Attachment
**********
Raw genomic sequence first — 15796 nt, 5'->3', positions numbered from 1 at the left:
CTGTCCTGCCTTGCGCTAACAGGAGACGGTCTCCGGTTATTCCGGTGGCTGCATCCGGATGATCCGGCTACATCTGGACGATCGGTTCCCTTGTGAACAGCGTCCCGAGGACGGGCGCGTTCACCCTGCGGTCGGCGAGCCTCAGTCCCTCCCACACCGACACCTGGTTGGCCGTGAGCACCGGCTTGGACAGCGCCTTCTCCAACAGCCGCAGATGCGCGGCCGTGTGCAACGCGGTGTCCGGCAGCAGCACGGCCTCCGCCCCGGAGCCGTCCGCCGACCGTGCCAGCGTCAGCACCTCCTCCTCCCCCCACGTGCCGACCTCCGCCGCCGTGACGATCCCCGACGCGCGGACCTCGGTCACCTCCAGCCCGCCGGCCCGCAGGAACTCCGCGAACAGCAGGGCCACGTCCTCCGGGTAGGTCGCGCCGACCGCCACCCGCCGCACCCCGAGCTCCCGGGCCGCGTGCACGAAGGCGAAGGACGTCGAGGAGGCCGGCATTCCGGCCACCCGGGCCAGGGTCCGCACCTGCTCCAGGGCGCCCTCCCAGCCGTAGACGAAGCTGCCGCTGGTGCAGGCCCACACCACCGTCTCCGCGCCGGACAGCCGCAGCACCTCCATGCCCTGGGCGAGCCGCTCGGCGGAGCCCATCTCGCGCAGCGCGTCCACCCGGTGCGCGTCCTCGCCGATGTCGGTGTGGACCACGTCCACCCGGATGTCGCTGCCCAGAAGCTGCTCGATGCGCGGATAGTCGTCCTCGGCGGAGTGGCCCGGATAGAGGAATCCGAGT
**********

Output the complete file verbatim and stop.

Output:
Raw genomic sequence first — 15796 nt, 5'->3', positions numbered from 1 at the left:
CTGTCCTGCCTTGCGCTAACAGGAGACGGTCTCCGGTTATTCCGGTGGCTGCATCCGGATGATCCGGCTACATCTGGACGATCGGTTCCCTTGTGAACAGCGTCCCGAGGACGGGCGCGTTCACCCTGCGGTCGGCGAGCCTCAGTCCCTCCCACACCGACACCTGGTTGGCCGTGAGCACCGGCTTGGACAGCGCCTTCTCCAACAGCCGCAGATGCGCGGCCGTGTGCAACGCGGTGTCCGGCAGCAGCACGGCCTCCGCCCCGGAGCCGTCCGCCGACCGTGCCAGCGTCAGCACCTCCTCCTCCCCCCACGTGCCGACCTCCGCCGCCGTGACGATCCCCGACGCGCGGACCTCGGTCACCTCCAGCCCGCCGGCCCGCAGGAACTCCGCGAACAGCAGGGCCACGTCCTCCGGGTAGGTCGCGCCGACCGCCACCCGCCGCACCCCGAGCTCCCGGGCCGCGTGCACGAAGGCGAAGGACGTCGAGGAGGCCGGCATTCCGGCCACCCGGGCCAGGGTCCGCACCTGCTCCAGGGCGCCCTCCCAGCCGTAGACGAAGCTGCCGCTGGTGCAGGCCCACACCACCGTCTCCGCGCCGGACAGCCGCAGCACCTCCATGCCCTGGGCGAGCCGCTCGGCGGAGCCCATCTCGCGCAGCGCGTCCACCCGGTGCGCGTCCTCGCCGATGTCGGTGTGGACCACGTCCACCCGGATGTCGCTGCCCAGAAGCTGCTCGATGCGCGGATAGTCGTCCTCGGCGGAGTGGCCCGGATAGAGGAATCCGAGT